Not that it didn’t get a proper dedication. On October 15, 1976, Governor Otis Bowen and Mayor William Hudnut led the ribbon-cutting ceremony as hundreds of citizens looked on—some standing, some sitting in vehicles lined up for a first spin on the pristine pavement.
They thought it was a big deal, and they were right.
“This was a necessary step in the transformation of Indianapolis,” says Bill Benner, who spent 33 years as an Indianapolis Star sportswriter and now serves as the Indiana Pacers’ senior vice president of public relations. “If I had to think of two things that got Indianapolis moving forward—finally—the first would be Market Square Arena [built in 1974], and the second would be the completion of the inner loop, which made it much easier for people to come downtown at night.”
To fully appreciate Indy’s middle-aged expressway, imagine 65,000-plus NFL fans spilling out of Lucas Oil Stadium and heading home on the stoplight-laden likes of Meridian Street, Washington Street, Kentucky Avenue, and other prime thoroughfares of yesteryear. Or don’t imagine it—because without this key piece of infrastructure, there might never have been a Lucas Oil Stadium.
“It was a series of dominoes,” Benner recalls. “Without the interstate, it would have really held back downtown development. So maybe you don’t have the Hoosier Dome, or the Indianapolis Colts, or the Super Bowl. And maybe you don’t have Circle Centre or Victory Field.” Not to mention the synergistic array of hotels, restaurants, brewpubs, and other central-city offerings we now take for granted.
Nowadays, Indy touts its accessibility when competing for athletic championships, says Ryan Vaughn, president of the Indiana Sports Corp. “When sporting events choose Indianapolis, they know their fans can get here easily … right to their hotel room,” he says. And it doesn’t hurt Vaughn’s cause when CNBC’s “Top States for Business 2016” ranks Indiana No. 1 in infrastructure.
But even before its grand opening, the inner loop—31 miles of interstate within I-465, built at a cost of nearly $300 million—had begun paying downtown dividends. Real estate values around the superhighway increased in the early 1970s, reversing a 35-year decline, and Mayor Hudnut also credited the road with stimulating such projects as the Hilton Hotel, the Indiana National Bank building, and the $150 million expansion of Eli Lilly & Co.
Just three days after the ribbon-cutting, a Noblesville truck driver lost his life near the northeast interchange on a sharp bend where three other semis had already flipped. A graffiti artist labeled the spot “Dead Man’s Curve,” and the name stuck.
Hudnut predicted the new freeway would spur 20,000 new jobs, and state legislators embraced the spirit: In 1973, when a federal reimbursement slowdown threatened to add 10 years to its completion date, they fronted the money for the last leg of I-65/I-70. Truly, Indiana had reasserted its “Crossroads of America” status.
Or maybe a better term would have been “star-crossed,” at least when it came to the inner loop. Dubbed the Spaghetti Bowl for its complex network of lanes, ramps, and bridges, the road raised safety concerns almost before its white lines dried.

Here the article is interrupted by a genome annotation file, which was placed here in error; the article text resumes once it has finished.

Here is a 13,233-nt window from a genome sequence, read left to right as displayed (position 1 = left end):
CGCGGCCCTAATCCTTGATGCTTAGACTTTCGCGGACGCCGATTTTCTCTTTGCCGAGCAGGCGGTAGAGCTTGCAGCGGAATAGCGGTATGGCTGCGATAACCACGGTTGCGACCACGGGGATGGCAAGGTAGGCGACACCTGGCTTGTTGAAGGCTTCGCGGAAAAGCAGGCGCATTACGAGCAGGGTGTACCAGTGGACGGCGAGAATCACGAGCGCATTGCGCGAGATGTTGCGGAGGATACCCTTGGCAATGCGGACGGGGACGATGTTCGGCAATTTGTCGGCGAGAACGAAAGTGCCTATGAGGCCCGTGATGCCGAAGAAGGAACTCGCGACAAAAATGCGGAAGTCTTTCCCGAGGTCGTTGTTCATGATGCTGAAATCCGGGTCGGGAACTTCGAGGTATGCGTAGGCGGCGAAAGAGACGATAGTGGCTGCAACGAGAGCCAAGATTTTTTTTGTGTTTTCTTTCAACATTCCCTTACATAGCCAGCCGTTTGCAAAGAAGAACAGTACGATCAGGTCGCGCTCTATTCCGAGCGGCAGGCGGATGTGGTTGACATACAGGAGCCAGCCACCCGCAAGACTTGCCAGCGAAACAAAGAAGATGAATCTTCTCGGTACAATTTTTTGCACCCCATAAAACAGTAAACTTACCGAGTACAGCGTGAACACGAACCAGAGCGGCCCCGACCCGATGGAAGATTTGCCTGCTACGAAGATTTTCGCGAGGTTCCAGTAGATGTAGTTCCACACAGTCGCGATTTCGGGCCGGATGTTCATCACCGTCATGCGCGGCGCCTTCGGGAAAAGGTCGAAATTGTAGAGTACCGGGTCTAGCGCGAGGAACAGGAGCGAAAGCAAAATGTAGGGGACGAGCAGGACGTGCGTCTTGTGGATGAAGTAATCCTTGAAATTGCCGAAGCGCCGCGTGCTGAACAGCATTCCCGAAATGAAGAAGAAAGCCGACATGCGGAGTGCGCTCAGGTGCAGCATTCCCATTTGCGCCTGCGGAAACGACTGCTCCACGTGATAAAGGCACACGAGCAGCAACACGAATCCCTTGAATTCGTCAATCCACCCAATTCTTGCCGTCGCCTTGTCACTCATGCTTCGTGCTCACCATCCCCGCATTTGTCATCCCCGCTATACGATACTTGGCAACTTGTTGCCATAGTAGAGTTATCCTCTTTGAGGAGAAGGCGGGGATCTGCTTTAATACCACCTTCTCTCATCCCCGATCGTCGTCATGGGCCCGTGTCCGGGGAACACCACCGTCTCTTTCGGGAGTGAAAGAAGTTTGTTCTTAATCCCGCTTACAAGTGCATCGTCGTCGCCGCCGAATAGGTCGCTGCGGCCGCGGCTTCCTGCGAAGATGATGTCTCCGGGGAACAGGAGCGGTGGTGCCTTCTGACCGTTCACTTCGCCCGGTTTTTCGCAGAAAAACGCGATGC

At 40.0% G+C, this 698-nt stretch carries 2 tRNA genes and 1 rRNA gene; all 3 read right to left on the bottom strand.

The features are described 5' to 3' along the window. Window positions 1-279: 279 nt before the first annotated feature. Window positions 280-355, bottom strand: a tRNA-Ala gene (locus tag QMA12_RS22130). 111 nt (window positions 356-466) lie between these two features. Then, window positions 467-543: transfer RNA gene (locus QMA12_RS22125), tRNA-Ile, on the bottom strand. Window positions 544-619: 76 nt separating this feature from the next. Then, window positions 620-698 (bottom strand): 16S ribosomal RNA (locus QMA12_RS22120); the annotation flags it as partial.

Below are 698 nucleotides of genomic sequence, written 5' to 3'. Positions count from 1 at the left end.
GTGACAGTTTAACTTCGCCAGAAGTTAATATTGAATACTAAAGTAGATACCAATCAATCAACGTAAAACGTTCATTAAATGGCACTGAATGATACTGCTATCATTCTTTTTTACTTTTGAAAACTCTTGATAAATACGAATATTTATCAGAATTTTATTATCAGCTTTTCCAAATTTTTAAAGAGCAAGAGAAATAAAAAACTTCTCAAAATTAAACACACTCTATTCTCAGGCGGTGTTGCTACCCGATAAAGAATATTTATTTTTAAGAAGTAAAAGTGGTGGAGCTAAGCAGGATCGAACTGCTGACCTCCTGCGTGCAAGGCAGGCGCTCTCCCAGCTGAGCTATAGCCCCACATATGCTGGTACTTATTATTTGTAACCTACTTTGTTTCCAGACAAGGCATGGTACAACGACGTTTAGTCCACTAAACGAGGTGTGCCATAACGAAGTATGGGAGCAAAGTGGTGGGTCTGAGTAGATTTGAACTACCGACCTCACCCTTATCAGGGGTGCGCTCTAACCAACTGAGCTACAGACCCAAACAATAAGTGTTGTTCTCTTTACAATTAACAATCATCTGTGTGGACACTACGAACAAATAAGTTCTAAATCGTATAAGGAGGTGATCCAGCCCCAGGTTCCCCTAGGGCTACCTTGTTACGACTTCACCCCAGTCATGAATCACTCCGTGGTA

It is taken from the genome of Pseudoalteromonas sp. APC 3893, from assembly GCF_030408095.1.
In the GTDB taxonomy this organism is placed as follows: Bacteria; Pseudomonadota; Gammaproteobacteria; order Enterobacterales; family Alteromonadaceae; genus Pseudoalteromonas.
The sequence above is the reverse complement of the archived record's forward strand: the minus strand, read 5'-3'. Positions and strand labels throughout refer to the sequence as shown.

Just three days after the ribbon-cutting, a Noblesville truck driver lost his life near the northeast interchange on a sharp bend where three other semis had already flipped. A graffiti artist labeled the spot “Dead Man’s Curve,” and the name stuck—especially as the loop yielded eight more fatalities by October 1978. Local newspapers flung epithets like “killer highway,” while state officials employed a variety of fixes, including enhanced police patrols, reduced speed limits, extra signage, and a half-million-dollar improvement project that re-engineered Dead Man’s Curve.
But little relief awaited the neighborhoods that were carved up for the inner loop. The project displaced a total of 17,000 residents, including 6,000 from Fountain Square (one-fourth of the population).
Linda Osborne, owner of Arthur’s Music Store, remembers Fountain Square as a vibrant full-service community during the 1950s and early ’60s. “There were theaters, grocery stores, shoe stores—all the things you have in a small town,” says Osborne, whose family business opened in 1952. Interstate construction, however, dug a wide channel that isolated Fountain Square from downtown. Then as now, a Virginia Avenue bridge carried traffic over the chasm, but the commercial district soon tanked, Osborne says.
Such experiences helped doom a proposed I-69 extension to the loop, which gained federal approval in 1978. State legislators had no stomach for more wrecking-ball displacement, and I-69 continued to terminate at I-465 in Castleton.
Given the inner loop’s current traffic count of 150,000 vehicles per day (it was designed to handle 61,000), the decision not to extend I-69 remains debatable. But at least Indy got its downtown expressway built—something Fort Wayne opted out of in 1947 to avoid massive housing losses. Then, in the 1960s, brand-new I-69 swung wide of Fort Wayne and lured regional malls in the process, hastening the downfall of that city’s downtown.
All of which goes to show that while neighborhood preservation is desirable, sometimes—in the words of that great logician, Spock— “the needs of the many outweigh the needs of the few.”
Just don’t go searching for an Inner Loop Admiration Society in Fountain Square, where only in recent years have property values begun to skyrocket. “Looking at it today, I would say, ‘Yes, it’s an advantage,’” Osborne says of the interstate. “But it took 30 years to get to that advantage.”